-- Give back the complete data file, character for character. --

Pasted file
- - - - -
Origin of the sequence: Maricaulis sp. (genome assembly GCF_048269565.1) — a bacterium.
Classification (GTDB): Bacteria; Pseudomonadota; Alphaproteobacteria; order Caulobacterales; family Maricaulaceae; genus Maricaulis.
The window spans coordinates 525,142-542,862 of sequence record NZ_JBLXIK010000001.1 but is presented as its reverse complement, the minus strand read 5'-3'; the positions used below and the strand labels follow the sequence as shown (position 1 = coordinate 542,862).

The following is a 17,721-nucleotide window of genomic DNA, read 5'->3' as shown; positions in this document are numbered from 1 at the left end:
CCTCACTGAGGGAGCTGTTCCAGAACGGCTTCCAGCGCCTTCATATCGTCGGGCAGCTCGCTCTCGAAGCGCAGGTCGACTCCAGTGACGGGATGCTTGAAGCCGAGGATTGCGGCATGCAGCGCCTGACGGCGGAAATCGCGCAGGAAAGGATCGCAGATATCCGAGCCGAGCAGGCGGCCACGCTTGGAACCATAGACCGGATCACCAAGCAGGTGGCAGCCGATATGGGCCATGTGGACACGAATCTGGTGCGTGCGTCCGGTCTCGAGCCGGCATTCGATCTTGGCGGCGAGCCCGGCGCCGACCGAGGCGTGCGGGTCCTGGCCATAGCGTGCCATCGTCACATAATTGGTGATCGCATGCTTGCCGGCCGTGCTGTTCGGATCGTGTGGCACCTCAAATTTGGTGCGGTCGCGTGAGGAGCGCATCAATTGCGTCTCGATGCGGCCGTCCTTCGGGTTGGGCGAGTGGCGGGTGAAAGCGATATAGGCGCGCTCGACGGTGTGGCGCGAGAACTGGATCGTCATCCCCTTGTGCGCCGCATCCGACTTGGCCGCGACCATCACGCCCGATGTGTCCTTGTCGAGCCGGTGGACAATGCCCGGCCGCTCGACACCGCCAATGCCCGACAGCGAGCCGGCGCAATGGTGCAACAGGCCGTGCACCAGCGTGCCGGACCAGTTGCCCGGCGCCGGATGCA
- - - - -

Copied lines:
Origin of the sequence: Maricaulis sp. (genome assembly GCF_048269565.1) — a bacterium.
Classification (GTDB): Bacteria; Pseudomonadota; Alphaproteobacteria; order Caulobacterales; family Maricaulaceae; genus Maricaulis.
The window spans coordinates 525,142-542,862 of sequence record NZ_JBLXIK010000001.1 but is presented as its reverse complement, the minus strand read 5'-3'; the positions used below and the strand labels follow the sequence as shown (position 1 = coordinate 542,862).

The following is a 17,721-nucleotide window of genomic DNA, read 5'->3' as shown; positions in this document are numbered from 1 at the left end:
CCTCACTGAGGGAGCTGTTCCAGAACGGCTTCCAGCGCCTTCATATCGTCGGGCAGCTCGCTCTCGAAGCGCAGGTCGACTCCAGTGACGGGATGCTTGAAGCCGAGGATTGCGGCATGCAGCGCCTGACGGCGGAAATCGCGCAGGAAAGGATCGCAGATATCCGAGCCGAGCAGGCGGCCACGCTTGGAACCATAGACCGGATCACCAAGCAGGTGGCAGCCGATATGGGCCATGTGGACACGAATCTGGTGCGTGCGTCCGGTCTCGAGCCGGCATTCGATCTTGGCGGCGAGCCCGGCGCCGACCGAGGCGTGCGGGTCCTGGCCATAGCGTGCCATCGTCACATAATTGGTGATCGCATGCTTGCCGGCCGTGCTGTTCGGATCGTGTGGCACCTCAAATTTGGTGCGGTCGCGTGAGGAGCGCATCAATTGCGTCTCGATGCGGCCGTCCTTCGGGTTGGGCGAGTGGCGGGTGAAAGCGATATAGGCGCGCTCGACGGTGTGGCGCGAGAACTGGATCGTCATCCCCTTGTGCGCCGCATCCGACTTGGCCGCGACCATCACGCCCGATGTGTCCTTGTCGAGCCGGTGGACAATGCCCGGCCGCTCGACACCGCCAATGCCCGACAGCGAGCCGGCGCAATGGTGCAACAGGCCGTGCACCAGCGTGCCGGACCAGTTGCCCGGCGCCGGATGCA